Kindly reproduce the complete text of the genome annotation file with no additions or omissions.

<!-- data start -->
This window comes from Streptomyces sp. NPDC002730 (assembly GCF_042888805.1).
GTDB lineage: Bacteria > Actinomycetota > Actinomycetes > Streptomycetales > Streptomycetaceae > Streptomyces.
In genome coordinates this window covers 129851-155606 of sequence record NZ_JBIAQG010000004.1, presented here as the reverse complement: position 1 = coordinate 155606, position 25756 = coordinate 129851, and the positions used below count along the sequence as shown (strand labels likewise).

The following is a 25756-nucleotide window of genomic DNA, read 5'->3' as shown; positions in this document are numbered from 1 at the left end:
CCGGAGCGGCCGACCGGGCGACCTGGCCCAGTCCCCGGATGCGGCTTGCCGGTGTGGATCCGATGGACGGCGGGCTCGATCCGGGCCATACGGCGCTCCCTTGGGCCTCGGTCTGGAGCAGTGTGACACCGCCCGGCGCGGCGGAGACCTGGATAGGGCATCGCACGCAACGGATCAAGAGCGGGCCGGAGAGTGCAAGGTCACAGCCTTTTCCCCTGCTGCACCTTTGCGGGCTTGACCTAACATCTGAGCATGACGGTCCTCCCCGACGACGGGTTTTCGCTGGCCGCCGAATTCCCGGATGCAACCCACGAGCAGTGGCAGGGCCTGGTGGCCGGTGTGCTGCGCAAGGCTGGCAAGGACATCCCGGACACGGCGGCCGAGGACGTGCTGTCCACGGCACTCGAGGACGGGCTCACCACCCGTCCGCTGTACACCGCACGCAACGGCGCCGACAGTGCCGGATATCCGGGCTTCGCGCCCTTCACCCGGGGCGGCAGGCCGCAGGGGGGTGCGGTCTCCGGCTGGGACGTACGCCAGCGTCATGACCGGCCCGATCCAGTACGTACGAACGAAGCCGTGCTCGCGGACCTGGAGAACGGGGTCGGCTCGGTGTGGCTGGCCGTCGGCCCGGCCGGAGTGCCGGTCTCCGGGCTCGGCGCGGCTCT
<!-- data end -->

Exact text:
This window comes from Streptomyces sp. NPDC002730 (assembly GCF_042888805.1).
GTDB lineage: Bacteria > Actinomycetota > Actinomycetes > Streptomycetales > Streptomycetaceae > Streptomyces.
In genome coordinates this window covers 129851-155606 of sequence record NZ_JBIAQG010000004.1, presented here as the reverse complement: position 1 = coordinate 155606, position 25756 = coordinate 129851, and the positions used below count along the sequence as shown (strand labels likewise).

The following is a 25756-nucleotide window of genomic DNA, read 5'->3' as shown; positions in this document are numbered from 1 at the left end:
CCGGAGCGGCCGACCGGGCGACCTGGCCCAGTCCCCGGATGCGGCTTGCCGGTGTGGATCCGATGGACGGCGGGCTCGATCCGGGCCATACGGCGCTCCCTTGGGCCTCGGTCTGGAGCAGTGTGACACCGCCCGGCGCGGCGGAGACCTGGATAGGGCATCGCACGCAACGGATCAAGAGCGGGCCGGAGAGTGCAAGGTCACAGCCTTTTCCCCTGCTGCACCTTTGCGGGCTTGACCTAACATCTGAGCATGACGGTCCTCCCCGACGACGGGTTTTCGCTGGCCGCCGAATTCCCGGATGCAACCCACGAGCAGTGGCAGGGCCTGGTGGCCGGTGTGCTGCGCAAGGCTGGCAAGGACATCCCGGACACGGCGGCCGAGGACGTGCTGTCCACGGCACTCGAGGACGGGCTCACCACCCGTCCGCTGTACACCGCACGCAACGGCGCCGACAGTGCCGGATATCCGGGCTTCGCGCCCTTCACCCGGGGCGGCAGGCCGCAGGGGGGTGCGGTCTCCGGCTGGGACGTACGCCAGCGTCATGACCGGCCCGATCCAGTACGTACGAACGAAGCCGTGCTCGCGGACCTGGAGAACGGGGTCGGCTCGGTGTGGCTGGCCGTCGGCCCGGCCGGAGTGCCGGTCTCCGGGCTCGGCGCGGCTCT